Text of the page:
Human Challenge Trials for Covid19

Purposefully infecting healthy people with coronavirus to better understand covid
26 October 2020

Interview with 

Chris Chiu, Imperial College London


Syringe and needle for administering injections


At a time when most of us are doing our best to avoid catching coronavirus, it seems surprising that there will soon be some individuals in the UK getting infected on purpose. But that's the goal of a new study announced this week by UK scientists who, supported by a £34 million Pound investment from the British government, are setting up what are called "challenge studies". Volunteers, isolated in a laboratory, will be exposed to the SARS-Cov-2 virus that causes Covid-19 so researchers can study how the body responds to the infection. The initiative will help to speed along the development of safe and effective vaccines. Chris Smith spoke to Chris Chiu, who is leading the project...

Chris C - This is likely to be the first time that anyone has developed a human challenge model for SARS-CoV-2. Human challenge models are a special kind of clinical study where we deliberately infect volunteers with a virus to look at how they respond to the infection.

Chris S - Who are you going to recruit?

Chris C - Our immediate top priority is safety. It's really important to us that the participants in this study are at as low a risk as possible of developing more severe symptoms. So that means that we'll be focusing on people who are young, aged 18 to 30; and who are essentially completely healthy, so people who have no other medical conditions such as diabetes, high blood pressure, anything wrong with their lungs or their heart.

Chris S - And when you do these sorts of studies, how are they done? How do you actually get the people, where do you put them, and how do you infect them?

Chris C - We recruit from the general population, and we go through a very complex process of working out whether they are completely healthy. Then we will bring them in to, in this case, the Royal Free Hospital in North London. They have a unit there specially built to have the highest quality of air handling, which means that infected people who are staying with us will not be at risk of transmitting the virus to people outside. When these volunteers come in, we will take some virus and we'll drop tiny drops in their noses. At that point they may or may not become infected, but we will keep them with us in the units for at least two weeks to monitor them as they develop the infection, and then as they get better.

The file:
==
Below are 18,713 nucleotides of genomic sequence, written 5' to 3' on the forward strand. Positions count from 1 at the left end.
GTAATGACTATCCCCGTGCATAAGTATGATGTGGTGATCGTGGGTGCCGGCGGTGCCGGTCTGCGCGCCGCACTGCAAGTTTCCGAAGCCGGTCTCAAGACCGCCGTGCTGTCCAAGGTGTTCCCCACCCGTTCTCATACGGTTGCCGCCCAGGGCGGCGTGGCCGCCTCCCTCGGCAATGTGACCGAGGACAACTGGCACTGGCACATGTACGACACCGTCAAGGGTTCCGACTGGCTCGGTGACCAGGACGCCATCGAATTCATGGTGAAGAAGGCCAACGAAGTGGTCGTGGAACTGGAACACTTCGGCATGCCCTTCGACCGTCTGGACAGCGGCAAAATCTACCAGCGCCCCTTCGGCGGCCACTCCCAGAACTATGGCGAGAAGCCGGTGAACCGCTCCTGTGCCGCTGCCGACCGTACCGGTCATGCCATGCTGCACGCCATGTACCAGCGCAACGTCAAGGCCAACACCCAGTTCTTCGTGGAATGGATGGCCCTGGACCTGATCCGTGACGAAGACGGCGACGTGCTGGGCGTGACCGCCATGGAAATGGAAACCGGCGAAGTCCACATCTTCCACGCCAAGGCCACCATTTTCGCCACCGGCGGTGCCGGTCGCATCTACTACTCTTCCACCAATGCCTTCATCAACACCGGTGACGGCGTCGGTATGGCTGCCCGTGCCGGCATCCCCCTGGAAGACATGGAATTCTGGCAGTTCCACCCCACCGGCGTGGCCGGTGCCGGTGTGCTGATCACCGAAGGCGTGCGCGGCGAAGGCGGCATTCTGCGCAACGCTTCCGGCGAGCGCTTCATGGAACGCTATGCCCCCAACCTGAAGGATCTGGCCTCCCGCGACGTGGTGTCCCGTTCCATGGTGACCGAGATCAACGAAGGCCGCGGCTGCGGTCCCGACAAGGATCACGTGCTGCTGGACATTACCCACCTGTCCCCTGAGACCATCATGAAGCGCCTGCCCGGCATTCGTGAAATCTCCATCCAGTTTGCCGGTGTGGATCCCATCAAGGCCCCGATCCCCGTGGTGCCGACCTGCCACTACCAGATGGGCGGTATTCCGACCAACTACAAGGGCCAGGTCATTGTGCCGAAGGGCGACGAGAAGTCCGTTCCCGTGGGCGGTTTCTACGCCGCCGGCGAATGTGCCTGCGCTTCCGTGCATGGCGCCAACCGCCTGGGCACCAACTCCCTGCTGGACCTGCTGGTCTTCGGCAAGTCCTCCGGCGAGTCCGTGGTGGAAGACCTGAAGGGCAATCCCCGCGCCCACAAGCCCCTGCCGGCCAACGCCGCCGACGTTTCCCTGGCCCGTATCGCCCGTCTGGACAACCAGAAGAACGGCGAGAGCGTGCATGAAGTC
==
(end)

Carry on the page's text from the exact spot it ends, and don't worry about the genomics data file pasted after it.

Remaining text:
Chris S - And how are you going to study them? What sorts of samples will you be collecting, and what are you hoping to learn by doing this?

Chris C - So one of the major strengths of these types of studies, human challenge studies, is that we can measure immunity and inflammation in these volunteers before they get the infection, during the course of their infection, and as they get better, to better understand how their immune system is responding to the infection. And what's really unique about these studies is that you can look at their immune responses even before infection has got going. In any kind of normal study, you would only be able to detect if people were infected by their onset of symptoms, and so at that point you're already five days or more into the infection; whereas here, we know exactly when they received the virus, and so we can start looking to see the development of immune responses straightaway, and potentially the immune responses which may help them from more severe infection.

Chris S - How do you know how much virus to expose an individual to, to guarantee that they're standing a good chance of catching it? And presumably there are some people who it'll take more virus to infect than others; so how do you make sure that's safe but also informative? Because people have made a case for -  perhaps the amount of virus we're exposed to at the onset of infection makes a difference to our clinical outcome.

Chris C - Yes, you're absolutely right. And I think part of that is based on our experience. But obviously this is a brand new virus, and we don't know exactly how much virus is going to be needed, so what we're planning on doing is starting with an extremely low dose. If those first few people don't develop any infection, then we will increase to the next level. And we will gradually do that until we reach an optimal dose.

Chris S - Given that the people who tend to have a problem with this infection are not young people, is there not quite a significant limitation to this study? Because you're studying people in whom you expect - and for very good reason - they will just recover. May we not therefore be completely missing the thing we really need to capture, which is what happens when people don't end up with that trivial infection?

Chris C - That's a completely valid point, but I think there are some really unique strengths to human challenge; you can really study the immune response in uniquely detailed ways. And we need to understand those to make better vaccines, make better treatments. The other application is in vaccine development and drug development, because you can do a study with perhaps only a hundred people and you will get a very early indication whether or not your vaccine does anything at all. And if it does nothing at all, then you might decide to deprioritize it; and if it does really well, then you can really put a lot of extra effort into it, and you can compare different vaccines in a short amount of time to be able to triage those.

Chris S -  When does it kick off?

Chris C - We'll be starting recruitment quite soon - within the next few weeks, we hope - and then if all goes well, then we should be inoculating the first volunteers at the beginning of January 2021.


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